Warmer in Southern Europe, wetter in the North

October 28, 2013 - 05:05

European scientists have joined forces in a report to politicians. This is what we can expect of extreme weather in times ahead.

The Norwegian parliament in a light rain. Politicians need to do more than pay lip service to green goals. (Photo: iStock)

Research Director Øystein Hov of the Norwegian Meteorological Institute in Oslo has led the efforts of a European research group which pooled their research-based knowledge about what global warming will bring in the way of more extreme weather in Europe.

Here are some of the most probable changes the scientists expect in the course of the 21st century:

  • In Central and Southern Europe it will get warmer and more arid. Rains will become less frequent.
  • In Northern Europe we will be getting more precipitation. We will have more episodes of heavy amounts of rain and snow.

The report Extreme Weather Events in Europe: preparing for climate change adaptation was presented at the Norwegian Academy of Science and Letters in Oslo last week.

“The clearest conclusions we have reached involve temperatures, droughts and precipitation. We are less certain about phenomena such as wind and floods,” says Hov.

Hot and cold

The researchers also think Central and Southern Europe can expect more heat waves. These will be more severe and persistent.

Europe will generally be warmer. Extremely frigid days are expected to be fewer and farther between.

Winds are harder to predict. But in Northwest Europe, including Norway, high winds will be more frequent. This means storm damage will increase. Southern Europe, however, can probably expect fewer strong winds.

Insurance companies have been globally reporting a strong increase in wind damages in the past 30 years. This development has been less tempestuous in Europe.

Adapting to the climate changes
Southern and Central Europe can expect more long-lasting heat waves, and they can be hotter. (Photo: iStock)

“Politicians in the EU and Norway have called for more research-based knowledge so that society can adapt to climate changes. They want information that can be put to use. But it’s hard to give exact advice in this area. Undertakings have to be based on risk evaluations,” explains Hov.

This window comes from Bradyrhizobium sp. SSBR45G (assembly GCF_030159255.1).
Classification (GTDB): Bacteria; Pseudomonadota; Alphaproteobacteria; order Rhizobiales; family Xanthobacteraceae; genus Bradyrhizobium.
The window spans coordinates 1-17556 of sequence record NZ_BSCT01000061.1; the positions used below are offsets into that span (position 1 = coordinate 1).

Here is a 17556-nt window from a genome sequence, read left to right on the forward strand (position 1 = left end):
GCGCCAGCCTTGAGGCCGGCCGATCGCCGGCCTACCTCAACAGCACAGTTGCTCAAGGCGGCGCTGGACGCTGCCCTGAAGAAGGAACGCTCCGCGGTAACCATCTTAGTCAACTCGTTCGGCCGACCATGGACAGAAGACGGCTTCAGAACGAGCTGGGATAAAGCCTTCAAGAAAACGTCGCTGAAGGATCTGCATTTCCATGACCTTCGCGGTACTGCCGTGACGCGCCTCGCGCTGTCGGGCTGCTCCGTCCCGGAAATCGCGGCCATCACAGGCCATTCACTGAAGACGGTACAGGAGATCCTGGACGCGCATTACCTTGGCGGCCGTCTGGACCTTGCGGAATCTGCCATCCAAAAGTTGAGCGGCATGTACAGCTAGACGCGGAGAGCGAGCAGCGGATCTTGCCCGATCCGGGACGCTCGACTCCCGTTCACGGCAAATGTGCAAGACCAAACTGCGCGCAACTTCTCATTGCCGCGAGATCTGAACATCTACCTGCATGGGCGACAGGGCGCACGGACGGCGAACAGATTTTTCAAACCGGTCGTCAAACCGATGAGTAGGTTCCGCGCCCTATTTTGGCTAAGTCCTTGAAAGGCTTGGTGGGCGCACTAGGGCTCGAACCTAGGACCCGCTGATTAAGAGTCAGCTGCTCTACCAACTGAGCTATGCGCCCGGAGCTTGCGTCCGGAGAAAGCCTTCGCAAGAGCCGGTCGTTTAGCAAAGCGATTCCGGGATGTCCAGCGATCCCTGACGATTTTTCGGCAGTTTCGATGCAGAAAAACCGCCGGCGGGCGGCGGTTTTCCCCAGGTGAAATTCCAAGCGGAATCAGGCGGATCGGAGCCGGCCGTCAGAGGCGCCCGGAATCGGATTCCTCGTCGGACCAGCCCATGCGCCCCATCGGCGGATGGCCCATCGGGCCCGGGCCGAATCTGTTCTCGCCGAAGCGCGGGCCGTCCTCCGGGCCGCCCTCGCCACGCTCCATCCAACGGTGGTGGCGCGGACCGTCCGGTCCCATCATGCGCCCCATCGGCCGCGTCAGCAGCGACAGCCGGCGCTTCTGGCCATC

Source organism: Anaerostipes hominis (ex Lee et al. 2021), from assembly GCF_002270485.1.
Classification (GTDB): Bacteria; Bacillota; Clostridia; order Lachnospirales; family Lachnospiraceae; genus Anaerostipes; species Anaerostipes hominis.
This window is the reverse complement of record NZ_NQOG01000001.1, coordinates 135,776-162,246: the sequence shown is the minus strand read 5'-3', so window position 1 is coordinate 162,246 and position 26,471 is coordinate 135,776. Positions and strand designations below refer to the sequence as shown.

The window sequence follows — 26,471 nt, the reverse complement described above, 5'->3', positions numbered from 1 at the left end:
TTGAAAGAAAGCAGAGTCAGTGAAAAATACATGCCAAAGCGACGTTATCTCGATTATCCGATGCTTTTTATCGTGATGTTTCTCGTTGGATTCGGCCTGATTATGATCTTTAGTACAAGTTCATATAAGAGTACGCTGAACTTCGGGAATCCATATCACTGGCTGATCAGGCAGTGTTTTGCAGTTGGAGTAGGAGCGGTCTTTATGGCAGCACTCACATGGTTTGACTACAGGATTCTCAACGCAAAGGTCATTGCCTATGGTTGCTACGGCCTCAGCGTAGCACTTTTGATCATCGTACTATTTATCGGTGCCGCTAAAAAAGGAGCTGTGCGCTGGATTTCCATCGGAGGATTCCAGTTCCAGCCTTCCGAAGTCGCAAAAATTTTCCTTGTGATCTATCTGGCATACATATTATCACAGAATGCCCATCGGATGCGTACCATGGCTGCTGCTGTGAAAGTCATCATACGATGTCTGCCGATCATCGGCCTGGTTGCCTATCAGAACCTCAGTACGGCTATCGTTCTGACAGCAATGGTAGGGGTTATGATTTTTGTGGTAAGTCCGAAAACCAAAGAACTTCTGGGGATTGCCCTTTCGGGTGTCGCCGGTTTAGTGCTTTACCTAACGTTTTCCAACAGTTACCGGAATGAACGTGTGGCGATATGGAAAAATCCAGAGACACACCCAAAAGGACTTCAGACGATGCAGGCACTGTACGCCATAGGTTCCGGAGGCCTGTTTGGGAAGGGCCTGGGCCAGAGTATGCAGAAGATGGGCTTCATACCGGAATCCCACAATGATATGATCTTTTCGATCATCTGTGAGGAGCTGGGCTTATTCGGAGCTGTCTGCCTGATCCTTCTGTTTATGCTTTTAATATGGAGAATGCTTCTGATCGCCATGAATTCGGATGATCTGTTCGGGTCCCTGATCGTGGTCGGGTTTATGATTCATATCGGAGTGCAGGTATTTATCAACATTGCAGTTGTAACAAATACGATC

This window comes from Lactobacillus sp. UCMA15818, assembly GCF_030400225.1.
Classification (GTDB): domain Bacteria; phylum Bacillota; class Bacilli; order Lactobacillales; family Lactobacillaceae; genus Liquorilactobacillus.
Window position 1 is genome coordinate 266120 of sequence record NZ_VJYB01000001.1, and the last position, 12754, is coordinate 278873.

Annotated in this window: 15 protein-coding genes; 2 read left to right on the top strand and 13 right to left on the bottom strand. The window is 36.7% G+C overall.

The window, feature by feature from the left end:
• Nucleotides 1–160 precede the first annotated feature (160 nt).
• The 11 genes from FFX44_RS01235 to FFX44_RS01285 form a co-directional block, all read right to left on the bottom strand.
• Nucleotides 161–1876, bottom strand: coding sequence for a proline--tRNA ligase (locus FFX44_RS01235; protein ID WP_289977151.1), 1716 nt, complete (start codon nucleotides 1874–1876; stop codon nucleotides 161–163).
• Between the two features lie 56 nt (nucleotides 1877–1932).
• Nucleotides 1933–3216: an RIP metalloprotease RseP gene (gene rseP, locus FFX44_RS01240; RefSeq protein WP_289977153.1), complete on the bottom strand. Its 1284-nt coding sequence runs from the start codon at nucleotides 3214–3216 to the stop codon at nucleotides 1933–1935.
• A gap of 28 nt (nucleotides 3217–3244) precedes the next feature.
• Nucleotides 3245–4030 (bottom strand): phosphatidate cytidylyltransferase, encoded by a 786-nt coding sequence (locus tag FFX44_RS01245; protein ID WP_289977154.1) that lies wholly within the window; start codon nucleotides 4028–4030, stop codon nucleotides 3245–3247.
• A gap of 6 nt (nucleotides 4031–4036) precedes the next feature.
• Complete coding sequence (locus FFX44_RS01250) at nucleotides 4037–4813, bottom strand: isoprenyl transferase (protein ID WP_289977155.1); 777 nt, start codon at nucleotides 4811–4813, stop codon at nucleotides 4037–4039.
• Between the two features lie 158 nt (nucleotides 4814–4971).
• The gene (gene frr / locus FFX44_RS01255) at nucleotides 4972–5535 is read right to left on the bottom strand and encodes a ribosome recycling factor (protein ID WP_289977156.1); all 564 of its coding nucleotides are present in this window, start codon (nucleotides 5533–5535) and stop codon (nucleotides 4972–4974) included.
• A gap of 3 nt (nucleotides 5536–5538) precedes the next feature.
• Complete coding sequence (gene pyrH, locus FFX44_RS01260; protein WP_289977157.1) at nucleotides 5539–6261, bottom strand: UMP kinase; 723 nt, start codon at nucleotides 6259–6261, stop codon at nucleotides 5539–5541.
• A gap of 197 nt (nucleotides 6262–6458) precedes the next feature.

He understands that politicians are disappointed about not receiving clear-cut advice from scientists.

“Natural damage caused by extreme weather ties in partly with the development of our infrastructures.  For example we will probably be seeing more frequent 100-year floods in Central Europe. These are overflows which in the latter part of the last century were only expected once in a hundred years. But as flood protections are continuously being improved, there’s no certitude that these will lead to more extensive flood damages.”

“In the long run, however, we cannot adapt our way out of human-caused climate changes.”

“The crucial thing is for humanity to reduce climate gas emissions,” stresses Hov.

Economic impacts

The scientists got much of the information about the prospective economic impacts of climate changes from data amassed by insurance companies.

The global insurance group Munich Re has records on 30,000 episodes of natural damages. This data shows that around 90 percent of these incidents can be blamed on extreme weather, such as storms and floods.

Insurance data from the whole world testifies to a definite rise in weather-related damage. The increase in the recent decades has been less severe in Europe compared to, for instance, North America.

Øystein Hov is a research director at the Norwegian Meteorological Institute and Professor II at the University of Oslo. He led work on a report about the future, tougher, weather in Europe. (Photo: Norwegian Meteorological institute)

The scientists assessed the total price tag for weather related damages in Europe since 1980 at about 420 billion euros.

Moreover, extreme weather has also taken the lives of 140,000 Europeans since 1980.

Most of these casualties were from heat waves. The scorching summer in Central Europe in 2003 was a massive killer.

Nordic countries could dodge bullets?

The climate changes of the 21st century will probably have the biggest impact on Southern and Central Europe – and less on the Nordic countries. 

The climate changes in Europe will impact agriculture, fisheries, health, water resources, biodiversity and infrastructure. 

While much of the climate adaptations will have to be made and funded by individual nations, the scientists advise the EU to take an active role in supporting member countries. In certain fields, such as agriculture, fisheries and water supplies, plenty can be gained by cross-border cooperation.

An explicit example is collaboration in controlling the quantities of water in the major rivers that run through the Continent.

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Read the Norwegian version of this article at forskning.no

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Translated by
Glenn Ostling

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